New York City


I just came across this great video from WBNS-TV Columbus shot across Brooklyn and Manhattan on May 20, 1999. This was back before HD cameras were the norm, so WBNS sent a few of their videographers to New York in order to test out their new toy for the first time.

It's so evident that this video was shot in a totally different era. The pre-9/11 America that I grew up in just seems so carefree in retrospect. Of course there were problems, but it was a world of innocence when compared to the world we're a part of today. There were no constant threats, no overwhelming fear, no images of fireballs and unimaginable destruction seared into our minds. Those were the sorts of things you'd read about in books or see in films. We never anticipated it becoming part of our own realities.

I don't expect the world to ever return to this form in my lifetime, but at least we can take a moment to look back at what once was.


First off, let me begin by saying that I love Flickr's new redesign. Fast Company's Co.Design has a great review of the new layout, highlighting three massively important features:

  1. Death to pesky thumbnails
  2. Photos are the main focus again
  3. Free 1TB storage for everybody!

Yahoo's acquisition of Flickr in 2005 left countless photographers disappointed with the direction the website was headed, but the new overhaul seems to be a wonderful response to the long-suffering question, "why doesn't this work the way it's supposed to?" I haven't had a chance to check out all the new features in depth yet, but I like what I've seen so far.

Alright, back on the rails. Literally.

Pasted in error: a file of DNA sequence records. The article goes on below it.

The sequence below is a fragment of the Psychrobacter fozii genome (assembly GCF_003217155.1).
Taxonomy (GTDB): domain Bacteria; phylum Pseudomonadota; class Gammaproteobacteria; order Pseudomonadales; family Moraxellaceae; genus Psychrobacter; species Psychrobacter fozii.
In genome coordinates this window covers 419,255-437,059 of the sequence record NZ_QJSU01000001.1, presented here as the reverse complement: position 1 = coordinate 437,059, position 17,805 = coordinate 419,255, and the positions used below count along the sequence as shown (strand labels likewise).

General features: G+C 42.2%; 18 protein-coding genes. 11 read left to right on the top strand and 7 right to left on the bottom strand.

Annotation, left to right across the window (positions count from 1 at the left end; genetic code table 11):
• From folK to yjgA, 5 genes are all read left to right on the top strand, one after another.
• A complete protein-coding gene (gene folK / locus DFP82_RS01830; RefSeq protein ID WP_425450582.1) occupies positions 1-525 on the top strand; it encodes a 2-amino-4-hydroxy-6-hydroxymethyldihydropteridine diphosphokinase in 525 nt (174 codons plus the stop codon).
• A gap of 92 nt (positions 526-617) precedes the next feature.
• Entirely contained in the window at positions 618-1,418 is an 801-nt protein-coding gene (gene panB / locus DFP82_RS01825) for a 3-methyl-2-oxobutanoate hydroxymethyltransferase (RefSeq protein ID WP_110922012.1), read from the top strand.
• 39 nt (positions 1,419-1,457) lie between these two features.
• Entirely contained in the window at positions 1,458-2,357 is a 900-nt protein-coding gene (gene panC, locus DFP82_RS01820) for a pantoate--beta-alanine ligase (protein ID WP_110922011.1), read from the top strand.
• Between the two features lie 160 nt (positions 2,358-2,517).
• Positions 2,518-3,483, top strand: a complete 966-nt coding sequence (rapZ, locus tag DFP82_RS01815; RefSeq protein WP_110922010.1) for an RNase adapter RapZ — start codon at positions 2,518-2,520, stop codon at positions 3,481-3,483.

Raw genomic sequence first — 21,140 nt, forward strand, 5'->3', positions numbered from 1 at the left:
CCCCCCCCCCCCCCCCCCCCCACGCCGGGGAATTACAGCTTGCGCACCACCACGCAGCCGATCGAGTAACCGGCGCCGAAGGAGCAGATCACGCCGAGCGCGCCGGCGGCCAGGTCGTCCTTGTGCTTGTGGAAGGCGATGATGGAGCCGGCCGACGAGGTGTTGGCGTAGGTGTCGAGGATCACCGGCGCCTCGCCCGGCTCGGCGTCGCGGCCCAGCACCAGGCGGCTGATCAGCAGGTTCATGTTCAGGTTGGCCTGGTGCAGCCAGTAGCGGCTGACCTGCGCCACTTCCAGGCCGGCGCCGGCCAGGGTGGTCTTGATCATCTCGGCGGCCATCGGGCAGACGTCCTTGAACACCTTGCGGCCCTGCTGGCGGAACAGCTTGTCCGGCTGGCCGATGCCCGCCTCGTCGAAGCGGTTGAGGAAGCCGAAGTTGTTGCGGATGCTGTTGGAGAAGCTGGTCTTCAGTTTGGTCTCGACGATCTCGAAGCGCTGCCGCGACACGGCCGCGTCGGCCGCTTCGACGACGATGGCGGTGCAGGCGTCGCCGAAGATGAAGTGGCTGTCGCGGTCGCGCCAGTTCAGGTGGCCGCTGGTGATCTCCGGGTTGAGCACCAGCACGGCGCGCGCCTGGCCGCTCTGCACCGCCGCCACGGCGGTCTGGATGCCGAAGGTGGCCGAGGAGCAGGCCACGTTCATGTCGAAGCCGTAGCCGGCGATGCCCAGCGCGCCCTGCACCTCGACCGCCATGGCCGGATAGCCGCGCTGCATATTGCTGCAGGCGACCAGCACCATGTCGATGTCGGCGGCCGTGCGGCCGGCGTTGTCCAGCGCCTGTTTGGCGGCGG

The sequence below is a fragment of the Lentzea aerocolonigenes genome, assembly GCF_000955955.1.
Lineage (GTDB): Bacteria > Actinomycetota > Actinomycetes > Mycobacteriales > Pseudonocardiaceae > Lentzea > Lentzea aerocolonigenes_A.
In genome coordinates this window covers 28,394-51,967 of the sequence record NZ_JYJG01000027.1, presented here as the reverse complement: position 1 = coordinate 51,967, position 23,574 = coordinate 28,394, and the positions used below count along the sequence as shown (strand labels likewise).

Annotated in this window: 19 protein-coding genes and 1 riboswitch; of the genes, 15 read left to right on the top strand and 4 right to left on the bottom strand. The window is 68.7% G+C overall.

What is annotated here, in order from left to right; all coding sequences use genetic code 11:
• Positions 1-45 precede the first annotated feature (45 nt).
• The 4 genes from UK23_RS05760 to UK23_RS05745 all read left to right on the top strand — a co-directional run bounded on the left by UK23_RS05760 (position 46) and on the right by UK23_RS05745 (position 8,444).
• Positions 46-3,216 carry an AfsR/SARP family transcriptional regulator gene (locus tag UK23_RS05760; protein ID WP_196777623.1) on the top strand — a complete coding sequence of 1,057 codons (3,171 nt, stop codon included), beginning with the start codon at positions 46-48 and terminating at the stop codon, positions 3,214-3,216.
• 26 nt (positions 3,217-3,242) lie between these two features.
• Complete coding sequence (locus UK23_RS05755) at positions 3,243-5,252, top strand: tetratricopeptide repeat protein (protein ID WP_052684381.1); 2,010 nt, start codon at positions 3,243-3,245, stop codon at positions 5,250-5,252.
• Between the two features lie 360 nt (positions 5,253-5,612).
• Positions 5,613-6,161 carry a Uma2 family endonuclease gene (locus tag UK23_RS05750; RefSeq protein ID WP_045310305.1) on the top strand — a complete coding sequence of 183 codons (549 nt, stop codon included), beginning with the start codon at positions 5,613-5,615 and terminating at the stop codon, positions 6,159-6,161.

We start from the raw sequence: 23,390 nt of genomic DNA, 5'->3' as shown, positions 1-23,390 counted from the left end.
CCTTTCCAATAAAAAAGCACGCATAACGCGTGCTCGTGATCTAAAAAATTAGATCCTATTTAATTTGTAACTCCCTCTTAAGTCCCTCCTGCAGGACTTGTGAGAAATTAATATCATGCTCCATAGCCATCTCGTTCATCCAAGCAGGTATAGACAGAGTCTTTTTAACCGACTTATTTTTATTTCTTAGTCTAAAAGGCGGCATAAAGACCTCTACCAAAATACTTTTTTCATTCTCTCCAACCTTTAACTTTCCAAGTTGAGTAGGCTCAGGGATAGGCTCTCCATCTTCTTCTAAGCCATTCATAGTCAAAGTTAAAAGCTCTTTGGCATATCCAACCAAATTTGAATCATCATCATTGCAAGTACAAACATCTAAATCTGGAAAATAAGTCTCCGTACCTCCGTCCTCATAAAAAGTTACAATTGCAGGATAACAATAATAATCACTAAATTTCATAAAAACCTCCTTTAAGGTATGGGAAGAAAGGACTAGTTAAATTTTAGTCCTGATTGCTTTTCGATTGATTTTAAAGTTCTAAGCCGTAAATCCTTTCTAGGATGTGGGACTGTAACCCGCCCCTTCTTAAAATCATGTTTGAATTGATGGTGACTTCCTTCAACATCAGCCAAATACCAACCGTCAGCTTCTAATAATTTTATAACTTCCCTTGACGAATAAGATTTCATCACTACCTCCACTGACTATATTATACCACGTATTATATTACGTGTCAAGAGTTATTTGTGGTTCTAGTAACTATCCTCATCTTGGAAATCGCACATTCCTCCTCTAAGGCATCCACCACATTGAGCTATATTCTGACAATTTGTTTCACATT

New York's MTA controls all New York City subways along with the rail lines that link Connecticut to the five boroughs. Their Flickr feed is incredible, offering photos of everything from nostalgia trains and special events to construction projects and some harrowing first-hand photos of the fallout from Hurricane Sandy last fall.

I've put together a photo gallery of some amazing Second Avenue subway construction photos, which some appropriately refer to as The Line That Time Forgot. Conceived in 1929, progress on the Second Avenue subway had been halted many times due to the Great Depression, World War II, and a stumbling economy. It appears that real progress is finally being made, and MTA's Flickr feed offers definitive proof.

[Proposed length of Second Avenue subway, 2013]

[Proposed length of Second Avenue subway, 2013]

Seen here on the right, the 8.5 mile subway line will run from 125th Street in Harlem south to Hanover Square in the Financial District of Lower Manhattan, and will be designated as the new turquoise T line.

The project is expected to cost in the neighborhood of $17B, but just the first of four total phases has secured funding. The phases are as follows:

  • Phase 1: 96th St. to 63rd St.
  • Phase 2: 125th St. to 96th St.
  • Phase 3: 63rd St. to Houston St.
  • Phase 4: Houston St. to Hanover Sq.